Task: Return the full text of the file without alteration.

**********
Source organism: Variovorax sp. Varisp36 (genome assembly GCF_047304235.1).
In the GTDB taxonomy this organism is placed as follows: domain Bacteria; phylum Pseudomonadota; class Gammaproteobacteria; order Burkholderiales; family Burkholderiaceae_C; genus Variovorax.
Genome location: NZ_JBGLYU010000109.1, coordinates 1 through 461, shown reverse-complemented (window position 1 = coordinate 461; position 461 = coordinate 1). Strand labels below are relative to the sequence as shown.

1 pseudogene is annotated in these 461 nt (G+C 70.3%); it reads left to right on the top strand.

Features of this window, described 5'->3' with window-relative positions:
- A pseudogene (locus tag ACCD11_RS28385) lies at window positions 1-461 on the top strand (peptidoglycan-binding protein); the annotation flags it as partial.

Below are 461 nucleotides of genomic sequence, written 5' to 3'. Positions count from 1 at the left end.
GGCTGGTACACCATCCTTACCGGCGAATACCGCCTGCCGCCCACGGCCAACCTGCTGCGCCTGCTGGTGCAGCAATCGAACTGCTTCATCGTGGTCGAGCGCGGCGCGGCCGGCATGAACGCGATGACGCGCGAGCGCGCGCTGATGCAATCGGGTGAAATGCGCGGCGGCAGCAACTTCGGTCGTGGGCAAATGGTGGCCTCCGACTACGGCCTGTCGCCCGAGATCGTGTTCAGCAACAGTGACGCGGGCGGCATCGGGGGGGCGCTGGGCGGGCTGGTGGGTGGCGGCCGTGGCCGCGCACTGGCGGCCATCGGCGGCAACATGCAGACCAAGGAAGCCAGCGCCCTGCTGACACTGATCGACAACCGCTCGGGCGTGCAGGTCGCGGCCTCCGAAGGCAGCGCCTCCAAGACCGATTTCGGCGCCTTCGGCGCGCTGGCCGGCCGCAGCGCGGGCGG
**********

Source organism: Variovorax sp. Varisp36 (genome assembly GCF_047304235.1).
In the GTDB taxonomy this organism is placed as follows: domain Bacteria; phylum Pseudomonadota; class Gammaproteobacteria; order Burkholderiales; family Burkholderiaceae_C; genus Variovorax.
Genome location: NZ_JBGLYU010000109.1, coordinates 1 through 461, shown reverse-complemented (window position 1 = coordinate 461; position 461 = coordinate 1). Strand labels below are relative to the sequence as shown.

1 pseudogene is annotated in these 461 nt (G+C 70.3%); it reads left to right on the top strand.

Features of this window, described 5'->3' with window-relative positions:
- A pseudogene (locus tag ACCD11_RS28385) lies at window positions 1-461 on the top strand (peptidoglycan-binding protein); the annotation flags it as partial.

Below are 461 nucleotides of genomic sequence, written 5' to 3'. Positions count from 1 at the left end.
GGCTGGTACACCATCCTTACCGGCGAATACCGCCTGCCGCCCACGGCCAACCTGCTGCGCCTGCTGGTGCAGCAATCGAACTGCTTCATCGTGGTCGAGCGCGGCGCGGCCGGCATGAACGCGATGACGCGCGAGCGCGCGCTGATGCAATCGGGTGAAATGCGCGGCGGCAGCAACTTCGGTCGTGGGCAAATGGTGGCCTCCGACTACGGCCTGTCGCCCGAGATCGTGTTCAGCAACAGTGACGCGGGCGGCATCGGGGGGGCGCTGGGCGGGCTGGTGGGTGGCGGCCGTGGCCGCGCACTGGCGGCCATCGGCGGCAACATGCAGACCAAGGAAGCCAGCGCCCTGCTGACACTGATCGACAACCGCTCGGGCGTGCAGGTCGCGGCCTCCGAAGGCAGCGCCTCCAAGACCGATTTCGGCGCCTTCGGCGCGCTGGCCGGCCGCAGCGCGGGCGG